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The Late Show

If you’ve never seen “The Late Show,” well, you should.

It’s entertaining, looks great, and there are worse things you can do than watch Art Carney and Lily Tomlin (not to mention a rich supporting cast).

The movie was directed by Robert Benton and produced by Robert Altman (come to think of it, The Late Show would make a sweet double feature paired with The Long Goodbye).

Here’s Roger Ebert’s review.

And P. Kael wrote:

Benton has learned the smartest thing anybody could learn from Robert pick actors with the ability to bring the characters up out of themselves, and then to encourage them to trust themselves with each other. Each character is an original. Lily Tomlin's Margo, who wanders off in her head and loses track of what's going on around her, needs a keeper, and she finds one in Art Carney's steady, close-lipped Ira....the performers are so good that we want more of the characters than we get—it's slightly frustrating that the script hold them in check.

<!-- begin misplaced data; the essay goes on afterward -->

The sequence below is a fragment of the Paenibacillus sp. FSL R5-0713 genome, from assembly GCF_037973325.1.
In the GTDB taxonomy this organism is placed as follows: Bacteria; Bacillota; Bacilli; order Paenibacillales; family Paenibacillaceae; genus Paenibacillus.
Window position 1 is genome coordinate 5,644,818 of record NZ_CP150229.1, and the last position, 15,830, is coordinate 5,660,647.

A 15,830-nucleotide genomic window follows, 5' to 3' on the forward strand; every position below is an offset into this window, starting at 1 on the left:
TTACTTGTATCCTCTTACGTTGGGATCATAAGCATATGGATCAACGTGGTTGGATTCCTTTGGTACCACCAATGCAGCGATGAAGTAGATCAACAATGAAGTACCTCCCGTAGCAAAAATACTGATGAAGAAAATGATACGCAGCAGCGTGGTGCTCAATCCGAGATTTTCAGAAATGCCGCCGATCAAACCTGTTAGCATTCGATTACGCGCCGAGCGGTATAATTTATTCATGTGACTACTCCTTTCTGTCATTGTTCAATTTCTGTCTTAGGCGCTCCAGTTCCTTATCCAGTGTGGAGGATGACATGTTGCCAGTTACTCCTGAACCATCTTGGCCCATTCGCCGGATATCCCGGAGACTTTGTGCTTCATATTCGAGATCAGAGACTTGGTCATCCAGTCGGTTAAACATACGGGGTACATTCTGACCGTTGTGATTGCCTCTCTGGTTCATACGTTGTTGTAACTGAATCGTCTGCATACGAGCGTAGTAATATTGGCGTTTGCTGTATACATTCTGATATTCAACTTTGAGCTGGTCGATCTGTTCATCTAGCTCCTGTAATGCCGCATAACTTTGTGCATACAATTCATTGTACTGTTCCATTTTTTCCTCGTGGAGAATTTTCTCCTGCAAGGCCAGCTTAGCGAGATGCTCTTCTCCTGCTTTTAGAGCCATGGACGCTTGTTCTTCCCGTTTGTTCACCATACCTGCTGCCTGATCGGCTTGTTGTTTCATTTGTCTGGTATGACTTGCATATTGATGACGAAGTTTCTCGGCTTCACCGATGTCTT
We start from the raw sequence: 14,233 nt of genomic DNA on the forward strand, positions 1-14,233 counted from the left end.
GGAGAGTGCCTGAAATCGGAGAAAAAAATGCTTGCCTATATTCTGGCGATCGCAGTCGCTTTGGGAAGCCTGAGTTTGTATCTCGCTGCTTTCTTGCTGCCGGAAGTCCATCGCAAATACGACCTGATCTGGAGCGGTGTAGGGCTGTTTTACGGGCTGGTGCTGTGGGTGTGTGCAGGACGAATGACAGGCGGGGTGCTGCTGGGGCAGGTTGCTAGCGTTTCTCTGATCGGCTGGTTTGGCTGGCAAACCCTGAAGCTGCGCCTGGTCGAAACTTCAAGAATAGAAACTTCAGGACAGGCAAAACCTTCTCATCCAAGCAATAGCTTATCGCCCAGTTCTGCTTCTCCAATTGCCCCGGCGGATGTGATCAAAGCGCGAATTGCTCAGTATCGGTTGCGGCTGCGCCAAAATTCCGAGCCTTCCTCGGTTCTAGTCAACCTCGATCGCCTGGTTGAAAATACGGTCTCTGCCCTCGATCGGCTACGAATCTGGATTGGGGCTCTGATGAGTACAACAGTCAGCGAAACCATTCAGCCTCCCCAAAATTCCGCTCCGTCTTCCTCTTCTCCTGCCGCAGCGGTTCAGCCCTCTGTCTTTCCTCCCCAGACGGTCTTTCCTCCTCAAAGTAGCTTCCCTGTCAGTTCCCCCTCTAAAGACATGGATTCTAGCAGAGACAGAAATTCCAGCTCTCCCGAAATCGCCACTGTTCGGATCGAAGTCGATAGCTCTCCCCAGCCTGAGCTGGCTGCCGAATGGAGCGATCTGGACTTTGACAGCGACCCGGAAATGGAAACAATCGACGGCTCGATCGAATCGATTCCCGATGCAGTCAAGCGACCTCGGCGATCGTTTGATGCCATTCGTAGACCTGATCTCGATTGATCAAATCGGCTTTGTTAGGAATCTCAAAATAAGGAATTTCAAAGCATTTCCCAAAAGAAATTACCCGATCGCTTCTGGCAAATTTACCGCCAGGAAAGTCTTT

...The Late Show doesn't quite pay off in the way a thriller is expected to—in thrills. It pays off in atmosphere, spooking us by the flip, greedy ordinariness of the evil. Benton's nostalgia for the genre works imaginatively in every detail of the film. What he lacks is low cunning. Working in the thriller genre, he's a sensitive craftsman infatuated with a painted whore. The Late Show is fast and exciting, but it isn't a thriller. It's a one-of-a-kind movie—a love-hate poem to sleaziness.

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